Closed-Loop Listening

 

Closed-Loop Listening

Closed-Loop Listening

 

If you haven’t heard of closed-loop listening, you are probably using it. Some of the biggest companies on the planet get caught in this type of communications and reality-view. It is a bad idea, destructive at its worst and it the main reason that companies that have a great brand name get beat up by new businesses that are smaller in comparison.

Closed-loop listening is the use of twelve or less sources/people for information to make decisions. This leadership system includes sources such as people, news outlets, and books or magazines.

Pick the resources that you use every day or week to get a picture of how your business is running. I bet you don’t even hit ten. This limited view is why you are stuck in a rut and not able to out-think your competition. When you hear the same viewpoint, you never get all of the information you need to grow.

This is why you see big businesses replace their president or chief operating officer in order to get to the next level. The problem with that way of making change is that the next guy is going to bring in his own closed-loop. A new loop is good for a bit but isn’t a great way to understand your business.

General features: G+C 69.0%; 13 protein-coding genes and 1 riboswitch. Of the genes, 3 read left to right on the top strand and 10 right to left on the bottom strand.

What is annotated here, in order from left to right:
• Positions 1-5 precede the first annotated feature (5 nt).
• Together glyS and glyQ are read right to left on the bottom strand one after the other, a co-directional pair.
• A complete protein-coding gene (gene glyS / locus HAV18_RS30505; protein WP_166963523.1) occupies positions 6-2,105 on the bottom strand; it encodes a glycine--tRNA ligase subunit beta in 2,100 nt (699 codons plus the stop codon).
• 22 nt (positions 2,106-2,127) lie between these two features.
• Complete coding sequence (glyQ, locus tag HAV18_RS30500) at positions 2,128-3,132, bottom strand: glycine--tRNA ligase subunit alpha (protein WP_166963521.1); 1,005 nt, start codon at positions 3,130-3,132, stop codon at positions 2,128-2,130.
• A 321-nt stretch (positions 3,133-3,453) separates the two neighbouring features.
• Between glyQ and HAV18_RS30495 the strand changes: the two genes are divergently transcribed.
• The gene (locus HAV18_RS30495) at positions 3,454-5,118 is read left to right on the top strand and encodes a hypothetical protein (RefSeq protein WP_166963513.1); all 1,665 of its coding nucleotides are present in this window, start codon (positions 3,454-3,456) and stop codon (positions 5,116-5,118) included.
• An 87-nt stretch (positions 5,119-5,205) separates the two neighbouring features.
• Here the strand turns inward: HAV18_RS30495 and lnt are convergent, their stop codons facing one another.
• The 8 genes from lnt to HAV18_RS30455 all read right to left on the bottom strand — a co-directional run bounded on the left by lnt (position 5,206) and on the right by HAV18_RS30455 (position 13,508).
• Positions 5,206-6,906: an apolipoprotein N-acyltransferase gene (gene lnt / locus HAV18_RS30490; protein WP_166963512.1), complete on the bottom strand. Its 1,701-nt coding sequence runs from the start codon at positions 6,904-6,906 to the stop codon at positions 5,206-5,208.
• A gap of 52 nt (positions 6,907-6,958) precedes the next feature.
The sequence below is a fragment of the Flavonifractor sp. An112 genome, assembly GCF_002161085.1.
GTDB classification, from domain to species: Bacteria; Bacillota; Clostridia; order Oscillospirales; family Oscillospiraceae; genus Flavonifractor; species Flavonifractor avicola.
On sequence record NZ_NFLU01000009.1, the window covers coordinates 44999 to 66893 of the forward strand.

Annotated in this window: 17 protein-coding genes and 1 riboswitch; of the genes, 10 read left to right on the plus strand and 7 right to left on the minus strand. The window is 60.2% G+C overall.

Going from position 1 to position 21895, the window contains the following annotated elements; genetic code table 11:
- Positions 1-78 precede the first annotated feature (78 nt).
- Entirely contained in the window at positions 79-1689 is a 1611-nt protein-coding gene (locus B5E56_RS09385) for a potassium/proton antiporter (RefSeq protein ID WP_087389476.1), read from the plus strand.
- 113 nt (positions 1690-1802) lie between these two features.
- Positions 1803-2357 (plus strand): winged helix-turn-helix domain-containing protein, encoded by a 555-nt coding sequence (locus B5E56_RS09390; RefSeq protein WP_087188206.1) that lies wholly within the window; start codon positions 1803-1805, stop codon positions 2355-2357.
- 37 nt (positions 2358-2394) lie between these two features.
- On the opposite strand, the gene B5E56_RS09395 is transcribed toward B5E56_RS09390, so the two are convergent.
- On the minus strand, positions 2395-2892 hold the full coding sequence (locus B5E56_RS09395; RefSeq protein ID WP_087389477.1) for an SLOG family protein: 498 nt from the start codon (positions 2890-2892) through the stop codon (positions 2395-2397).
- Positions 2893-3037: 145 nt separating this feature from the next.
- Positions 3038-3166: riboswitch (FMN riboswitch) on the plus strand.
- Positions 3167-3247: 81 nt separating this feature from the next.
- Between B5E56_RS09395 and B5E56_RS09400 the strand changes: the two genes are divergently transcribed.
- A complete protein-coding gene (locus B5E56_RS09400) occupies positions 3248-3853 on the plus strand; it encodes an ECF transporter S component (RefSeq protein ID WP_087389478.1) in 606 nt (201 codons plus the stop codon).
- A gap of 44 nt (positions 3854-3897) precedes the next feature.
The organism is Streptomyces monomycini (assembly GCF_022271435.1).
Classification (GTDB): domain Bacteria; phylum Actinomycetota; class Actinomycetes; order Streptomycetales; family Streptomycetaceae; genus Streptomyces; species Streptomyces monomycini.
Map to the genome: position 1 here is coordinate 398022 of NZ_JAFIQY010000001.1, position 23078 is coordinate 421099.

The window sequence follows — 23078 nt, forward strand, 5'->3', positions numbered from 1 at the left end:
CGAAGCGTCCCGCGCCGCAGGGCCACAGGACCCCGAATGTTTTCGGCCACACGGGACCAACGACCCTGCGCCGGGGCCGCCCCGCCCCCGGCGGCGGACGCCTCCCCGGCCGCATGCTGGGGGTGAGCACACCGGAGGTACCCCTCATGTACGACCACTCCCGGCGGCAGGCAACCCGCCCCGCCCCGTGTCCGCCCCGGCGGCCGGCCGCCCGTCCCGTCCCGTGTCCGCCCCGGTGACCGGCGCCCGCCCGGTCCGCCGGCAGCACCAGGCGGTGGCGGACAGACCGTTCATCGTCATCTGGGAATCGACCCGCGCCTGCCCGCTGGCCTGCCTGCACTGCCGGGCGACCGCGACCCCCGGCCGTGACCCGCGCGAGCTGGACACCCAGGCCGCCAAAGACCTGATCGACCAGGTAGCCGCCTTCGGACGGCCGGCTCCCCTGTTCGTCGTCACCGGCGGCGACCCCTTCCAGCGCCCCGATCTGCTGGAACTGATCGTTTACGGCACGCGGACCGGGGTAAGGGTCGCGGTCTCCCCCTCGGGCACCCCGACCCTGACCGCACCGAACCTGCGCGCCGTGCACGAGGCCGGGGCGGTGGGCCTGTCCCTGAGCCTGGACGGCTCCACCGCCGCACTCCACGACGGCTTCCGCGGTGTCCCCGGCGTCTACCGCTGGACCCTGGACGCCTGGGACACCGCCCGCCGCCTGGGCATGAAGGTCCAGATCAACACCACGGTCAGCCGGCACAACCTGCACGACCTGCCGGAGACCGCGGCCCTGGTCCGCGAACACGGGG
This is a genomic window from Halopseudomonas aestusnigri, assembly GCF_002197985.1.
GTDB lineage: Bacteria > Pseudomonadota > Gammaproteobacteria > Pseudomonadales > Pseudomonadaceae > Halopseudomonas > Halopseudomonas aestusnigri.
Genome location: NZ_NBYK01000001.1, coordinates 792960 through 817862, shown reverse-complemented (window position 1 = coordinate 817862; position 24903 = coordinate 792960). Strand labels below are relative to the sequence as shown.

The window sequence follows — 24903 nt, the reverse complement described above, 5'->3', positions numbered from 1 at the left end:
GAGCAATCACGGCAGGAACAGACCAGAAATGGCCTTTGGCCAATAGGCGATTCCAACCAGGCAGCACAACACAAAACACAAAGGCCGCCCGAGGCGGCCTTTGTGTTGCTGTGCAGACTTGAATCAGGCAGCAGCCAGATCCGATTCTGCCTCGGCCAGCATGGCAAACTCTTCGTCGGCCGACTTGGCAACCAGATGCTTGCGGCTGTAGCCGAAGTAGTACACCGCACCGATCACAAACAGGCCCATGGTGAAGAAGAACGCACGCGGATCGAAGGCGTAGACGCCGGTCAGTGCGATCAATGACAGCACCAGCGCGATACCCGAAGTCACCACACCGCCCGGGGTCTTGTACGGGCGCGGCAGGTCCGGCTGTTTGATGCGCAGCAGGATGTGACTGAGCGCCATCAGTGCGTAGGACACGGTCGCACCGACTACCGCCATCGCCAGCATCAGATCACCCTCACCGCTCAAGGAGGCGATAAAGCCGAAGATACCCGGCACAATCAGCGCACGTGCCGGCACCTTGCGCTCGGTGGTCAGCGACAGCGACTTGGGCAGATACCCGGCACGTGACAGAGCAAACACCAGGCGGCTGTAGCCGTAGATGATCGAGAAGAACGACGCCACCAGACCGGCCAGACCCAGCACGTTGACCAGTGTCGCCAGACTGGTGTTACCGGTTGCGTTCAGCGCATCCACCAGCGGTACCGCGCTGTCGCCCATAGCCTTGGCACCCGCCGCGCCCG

I mentioned in a prior article on BusinessBulldog.org that learning about your business can be as simple as talking with the janitor or the person standing at the front counter ringing up sales. The TV show Undercover Boss made a series on this simple way for a CEO or founder to learn about the business they are leading. It’s a train wreck of a show. Watching people who think that a spreadsheet is where the money is made trying to do the job that actually makes the spreadsheet have any value is a brilliant disaster. They find great employees (that’s part of the shtick for this show) and they find some losers. Either way, they learn so much more about their business than the ten sources they have used in the past that they make serious changes to how they operate their business.

I recently reached out to the President of Mrs. Winner’s Chicken and Biscuits franchise, John Buttolph. We connected on LinkedIn and had a quick conversation about adding a subscriber element to his company website. He was fast to respond, open to suggestions, and most importantly, was able to see value in a new viewpoint. I will always promote a franchise that has that kind of leadership. Check out Mrs. Winner’s Chicken and Biscuits at http://lovemrswinners.com/.

How do you reach outside your circle of trust?

Finding best practices comes from looking up from whatever you have been focused on for more than six months. “We always did it that way” is the worst of all statements a leader can say. Finding better ways requires bringing in people who think differently than you do. You may not like everything they say but, they are giving you information. It is something you are missing as you listen to the same people you always have.

How many new resources can you find this week? Let me know where your best new resources come from at Bob@BusinessBulldog.com.

 

 

 

Leave a Reply

Your email address will not be published. Required fields are marked *